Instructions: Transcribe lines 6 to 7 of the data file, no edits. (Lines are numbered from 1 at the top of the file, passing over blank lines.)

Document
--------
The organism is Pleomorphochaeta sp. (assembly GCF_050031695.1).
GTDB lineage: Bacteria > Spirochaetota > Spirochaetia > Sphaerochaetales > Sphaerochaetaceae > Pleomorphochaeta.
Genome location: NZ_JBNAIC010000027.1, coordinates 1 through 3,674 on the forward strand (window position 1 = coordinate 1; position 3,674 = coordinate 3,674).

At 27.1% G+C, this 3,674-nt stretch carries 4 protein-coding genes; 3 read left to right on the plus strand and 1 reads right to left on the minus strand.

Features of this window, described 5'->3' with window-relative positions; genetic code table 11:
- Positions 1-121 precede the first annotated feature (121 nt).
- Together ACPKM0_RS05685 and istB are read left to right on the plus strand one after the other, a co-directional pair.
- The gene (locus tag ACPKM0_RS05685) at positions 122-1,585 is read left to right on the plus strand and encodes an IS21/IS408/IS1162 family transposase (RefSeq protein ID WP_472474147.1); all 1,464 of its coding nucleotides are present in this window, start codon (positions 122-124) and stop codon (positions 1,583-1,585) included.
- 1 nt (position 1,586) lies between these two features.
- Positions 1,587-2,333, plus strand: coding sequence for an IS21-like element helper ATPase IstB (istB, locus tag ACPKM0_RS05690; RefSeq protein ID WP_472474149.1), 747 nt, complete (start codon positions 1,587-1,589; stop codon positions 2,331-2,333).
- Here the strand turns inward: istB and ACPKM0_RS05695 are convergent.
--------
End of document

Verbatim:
- Positions 1-121 precede the first annotated feature (121 nt).
- Together ACPKM0_RS05685 and istB are read left to right on the plus strand one after the other, a co-directional pair.